Pronotum transversely campanulate, PW/PL=1.40–1.47, as long as head, widest just before hind angles, which are widely obtuse and not denticulate; sides gently and gradually converging apicad in a smooth arc; fore angles are rounded off; anterior margin nearly straight. Base nearly straight, markedly wider than apex, PWb/PWf=1.67–1.71, with sides in advance of median part and oblique towards hind angles; lateral margins widely expanded and reflexed; anterolateral seta a third from apex, posterolateral seta just in front of hind angle. Disc moderately convex. Median line fine and deep. Both frontal and basal transverse impressions well-marked, basal foveae indistinct.

Scutellum large, visible from above. Elytra longer than forebody, EL/(HLm+PL)=1.32–1.39, longer than wide, EL/EW=1.54–1.79, with unbordered base, rounded shoulders and narrowed apex; widest about 1/3 from base; lateral margin serrate and ciliate throughout. Disc moderately convex, distinctly depressed at base and along suture. Parascutellar striole absent. 1st stria distinct, 2nd and 3rd faint but traceable; apical striole long and well-marked. Intervals flat, 2nd wider than any other. Basal setigerous pore present, anterior dorsal pore on 3rd stria about 1/6 from base, second pore on 4th stria a little behind middle; preapical pore distinct, inserted at anterior end of apical striole about 1/4 from apex, where 3rd and 4th striae anastomosed. Umbilicate setigerous pores subdivided into subhumeral group (setae 1–4, closely spaced), middle group (setae 5 and 6, widely separated) and preapical group; seta 5 much closer to 4th than to 6th, 6th closer to 7th than to 5th; distance between 5th and 6th about three times greater than between 5th and 4th, preapical pore equidistant from suture and from apex of elytra. Apical stria (Fig. 3a) and an additional, inner, striole (Fig. 3b) rising from preapical pore and forming a crescent combined; this additional striole gently curved inwards behind and not quite reaching stria 1.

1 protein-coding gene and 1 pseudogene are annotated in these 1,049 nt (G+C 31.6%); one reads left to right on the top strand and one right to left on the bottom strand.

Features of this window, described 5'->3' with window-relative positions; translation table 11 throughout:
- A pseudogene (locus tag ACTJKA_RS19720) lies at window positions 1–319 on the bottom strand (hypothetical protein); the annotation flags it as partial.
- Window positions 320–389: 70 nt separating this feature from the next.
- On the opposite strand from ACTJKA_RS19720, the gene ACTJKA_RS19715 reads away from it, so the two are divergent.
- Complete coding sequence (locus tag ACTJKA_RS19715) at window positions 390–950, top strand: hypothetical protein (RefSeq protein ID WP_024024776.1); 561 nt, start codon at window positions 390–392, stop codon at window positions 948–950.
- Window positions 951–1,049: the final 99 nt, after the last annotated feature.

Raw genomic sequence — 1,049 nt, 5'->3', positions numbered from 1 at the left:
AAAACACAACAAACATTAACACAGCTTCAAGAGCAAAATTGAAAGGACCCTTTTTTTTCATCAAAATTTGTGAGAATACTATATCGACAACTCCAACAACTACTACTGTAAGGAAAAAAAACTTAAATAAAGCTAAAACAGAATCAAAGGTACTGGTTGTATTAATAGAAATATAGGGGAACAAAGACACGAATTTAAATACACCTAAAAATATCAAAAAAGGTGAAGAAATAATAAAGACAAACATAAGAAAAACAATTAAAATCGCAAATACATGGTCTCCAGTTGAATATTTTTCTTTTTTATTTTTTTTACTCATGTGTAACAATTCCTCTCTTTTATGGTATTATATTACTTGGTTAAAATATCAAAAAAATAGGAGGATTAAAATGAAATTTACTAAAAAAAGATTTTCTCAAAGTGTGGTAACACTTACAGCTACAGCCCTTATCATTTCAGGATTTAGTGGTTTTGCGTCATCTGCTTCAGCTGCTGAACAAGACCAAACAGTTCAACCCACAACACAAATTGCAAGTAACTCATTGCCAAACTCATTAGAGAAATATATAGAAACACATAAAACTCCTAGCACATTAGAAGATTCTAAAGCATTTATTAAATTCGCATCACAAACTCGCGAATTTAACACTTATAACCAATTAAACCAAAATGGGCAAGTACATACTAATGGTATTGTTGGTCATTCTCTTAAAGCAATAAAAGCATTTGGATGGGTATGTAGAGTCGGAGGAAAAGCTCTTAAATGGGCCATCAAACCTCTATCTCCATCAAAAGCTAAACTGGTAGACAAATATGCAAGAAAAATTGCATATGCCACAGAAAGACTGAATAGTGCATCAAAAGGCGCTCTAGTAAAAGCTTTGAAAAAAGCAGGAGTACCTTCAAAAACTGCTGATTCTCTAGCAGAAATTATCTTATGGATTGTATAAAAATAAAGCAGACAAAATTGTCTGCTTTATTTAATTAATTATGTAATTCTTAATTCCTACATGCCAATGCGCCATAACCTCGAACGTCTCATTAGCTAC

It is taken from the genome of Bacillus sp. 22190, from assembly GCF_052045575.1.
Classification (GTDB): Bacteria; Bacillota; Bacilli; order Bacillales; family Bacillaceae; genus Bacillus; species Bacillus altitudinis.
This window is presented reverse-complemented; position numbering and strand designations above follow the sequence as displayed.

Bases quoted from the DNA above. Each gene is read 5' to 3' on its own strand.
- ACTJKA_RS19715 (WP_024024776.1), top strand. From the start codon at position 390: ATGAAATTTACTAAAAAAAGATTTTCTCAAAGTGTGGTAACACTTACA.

Figures 3–4. 

Oodinotrechus species, apical part of elytra 3O. (Pingleotrechus) yinae subgen. n., sp. n. 4O. (O.) liyoubangia apical stria b additional striola.

Protibia straight, without longitudinal external sulcus. Protarsomeres 2–4 nearly moniliform. 1st tarsomere slightly shorter than or as long as, or longer than 2–4th combined in protarsi, mesotarsi, and metatarsi, respectively.

Male genitalia (Figs 5–6): Aedeagus moderately sclerotized; median lobe small, short and stout, moderately arcuated in lateral view; ventral margin deeply concave in median portion, then gently and almost straight towards apex, which is rather broad, not tube-like. Basal portion very large, with a large basal orifice, sagittal aileron absent. Dorsal orifice wide and long. Inner sac armed with an indistinct copulatory piece, about 1/3 as long as aedeagus. Apical lamella in dorsal view rather long and thin, not parallel-sided, gently narrowed towards apex which is rounded at tip. Parameres short and narrow, right slightly longer than left, both are broadly rounded at apex and bearing three and four long setae, respectively.

Figures 5–6. 

Oodinotrechus (Pingleotrechus) yinae subgen. n., sp. n., aedeagus 5 median lobe and parameres, lateral view 6 apical lobe of median lobe, dorsal view (photos Xinhui Wang).


This new species is named in honor of Ms. Haomin Yin, an active member in our cave biological study team.


Northeastern Guangxi (Fig. 1). Known only from cave Chaotianyan, the type locality. The cave Chaotianyan is located in Letang village (Fig. 7), Ertang, Pingle County, at the southern part of Guilin karst. It opens in a subway of a hill, at about 60 m above foot, with a big entrance (Fig. 8). There is a large hall after the entrance, decorated by different deposits (Figs 9–11). It is a long cave according to the villagers, but detailed information is still not available. The beetles were collected in a dark and wet area under stone, not far from the entrance.

Figures 7–11. 

The type locality of the cave Chaotianyan and its surroundings 7 Fongchong landscape in Letang area 8 cave opening 9–11 a hall and deposits inside the cave (photos Mingyi Tian).